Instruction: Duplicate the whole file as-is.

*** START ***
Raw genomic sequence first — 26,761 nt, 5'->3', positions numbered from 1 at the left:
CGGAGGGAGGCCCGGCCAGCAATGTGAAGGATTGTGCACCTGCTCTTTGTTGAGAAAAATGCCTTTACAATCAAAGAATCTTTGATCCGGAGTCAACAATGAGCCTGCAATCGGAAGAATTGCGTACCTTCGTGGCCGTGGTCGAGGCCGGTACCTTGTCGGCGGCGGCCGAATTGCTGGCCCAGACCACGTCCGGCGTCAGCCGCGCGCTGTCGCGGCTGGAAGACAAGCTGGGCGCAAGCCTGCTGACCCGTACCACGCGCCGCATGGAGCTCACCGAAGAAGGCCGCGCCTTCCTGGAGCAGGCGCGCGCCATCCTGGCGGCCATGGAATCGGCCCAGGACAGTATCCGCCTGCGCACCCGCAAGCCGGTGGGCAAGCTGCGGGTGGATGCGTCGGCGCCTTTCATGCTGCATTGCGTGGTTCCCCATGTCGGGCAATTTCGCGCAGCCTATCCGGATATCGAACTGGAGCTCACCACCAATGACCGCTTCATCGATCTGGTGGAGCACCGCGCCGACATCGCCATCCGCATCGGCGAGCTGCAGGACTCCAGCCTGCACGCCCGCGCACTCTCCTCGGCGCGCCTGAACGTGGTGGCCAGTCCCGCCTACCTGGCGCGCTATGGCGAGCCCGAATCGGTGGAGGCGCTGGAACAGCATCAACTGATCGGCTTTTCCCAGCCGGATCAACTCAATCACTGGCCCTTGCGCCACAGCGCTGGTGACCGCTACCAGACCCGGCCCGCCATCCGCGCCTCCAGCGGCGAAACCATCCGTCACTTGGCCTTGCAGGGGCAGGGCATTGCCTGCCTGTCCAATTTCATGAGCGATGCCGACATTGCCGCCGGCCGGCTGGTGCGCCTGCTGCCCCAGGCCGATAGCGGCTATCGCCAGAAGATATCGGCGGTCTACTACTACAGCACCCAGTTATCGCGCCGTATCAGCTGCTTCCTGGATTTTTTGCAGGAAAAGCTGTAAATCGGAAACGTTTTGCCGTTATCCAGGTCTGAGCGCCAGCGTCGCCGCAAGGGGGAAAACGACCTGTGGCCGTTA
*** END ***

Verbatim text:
Raw genomic sequence first — 26,761 nt, 5'->3', positions numbered from 1 at the left:
CGGAGGGAGGCCCGGCCAGCAATGTGAAGGATTGTGCACCTGCTCTTTGTTGAGAAAAATGCCTTTACAATCAAAGAATCTTTGATCCGGAGTCAACAATGAGCCTGCAATCGGAAGAATTGCGTACCTTCGTGGCCGTGGTCGAGGCCGGTACCTTGTCGGCGGCGGCCGAATTGCTGGCCCAGACCACGTCCGGCGTCAGCCGCGCGCTGTCGCGGCTGGAAGACAAGCTGGGCGCAAGCCTGCTGACCCGTACCACGCGCCGCATGGAGCTCACCGAAGAAGGCCGCGCCTTCCTGGAGCAGGCGCGCGCCATCCTGGCGGCCATGGAATCGGCCCAGGACAGTATCCGCCTGCGCACCCGCAAGCCGGTGGGCAAGCTGCGGGTGGATGCGTCGGCGCCTTTCATGCTGCATTGCGTGGTTCCCCATGTCGGGCAATTTCGCGCAGCCTATCCGGATATCGAACTGGAGCTCACCACCAATGACCGCTTCATCGATCTGGTGGAGCACCGCGCCGACATCGCCATCCGCATCGGCGAGCTGCAGGACTCCAGCCTGCACGCCCGCGCACTCTCCTCGGCGCGCCTGAACGTGGTGGCCAGTCCCGCCTACCTGGCGCGCTATGGCGAGCCCGAATCGGTGGAGGCGCTGGAACAGCATCAACTGATCGGCTTTTCCCAGCCGGATCAACTCAATCACTGGCCCTTGCGCCACAGCGCTGGTGACCGCTACCAGACCCGGCCCGCCATCCGCGCCTCCAGCGGCGAAACCATCCGTCACTTGGCCTTGCAGGGGCAGGGCATTGCCTGCCTGTCCAATTTCATGAGCGATGCCGACATTGCCGCCGGCCGGCTGGTGCGCCTGCTGCCCCAGGCCGATAGCGGCTATCGCCAGAAGATATCGGCGGTCTACTACTACAGCACCCAGTTATCGCGCCGTATCAGCTGCTTCCTGGATTTTTTGCAGGAAAAGCTGTAAATCGGAAACGTTTTGCCGTTATCCAGGTCTGAGCGCCAGCGTCGCCGCAAGGGGGAAAACGACCTGTGGCCGTTA